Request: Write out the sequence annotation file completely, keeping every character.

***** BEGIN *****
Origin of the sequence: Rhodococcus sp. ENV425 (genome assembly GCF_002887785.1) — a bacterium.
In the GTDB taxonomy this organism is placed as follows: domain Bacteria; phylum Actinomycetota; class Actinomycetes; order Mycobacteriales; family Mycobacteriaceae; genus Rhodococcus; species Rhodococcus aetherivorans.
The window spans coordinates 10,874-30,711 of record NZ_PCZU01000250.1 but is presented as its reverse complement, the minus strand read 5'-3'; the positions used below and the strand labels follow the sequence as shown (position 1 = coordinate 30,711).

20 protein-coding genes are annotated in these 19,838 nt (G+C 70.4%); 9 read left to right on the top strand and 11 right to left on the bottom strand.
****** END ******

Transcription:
Origin of the sequence: Rhodococcus sp. ENV425 (genome assembly GCF_002887785.1) — a bacterium.
In the GTDB taxonomy this organism is placed as follows: domain Bacteria; phylum Actinomycetota; class Actinomycetes; order Mycobacteriales; family Mycobacteriaceae; genus Rhodococcus; species Rhodococcus aetherivorans.
The window spans coordinates 10,874-30,711 of record NZ_PCZU01000250.1 but is presented as its reverse complement, the minus strand read 5'-3'; the positions used below and the strand labels follow the sequence as shown (position 1 = coordinate 30,711).

20 protein-coding genes are annotated in these 19,838 nt (G+C 70.4%); 9 read left to right on the top strand and 11 right to left on the bottom strand.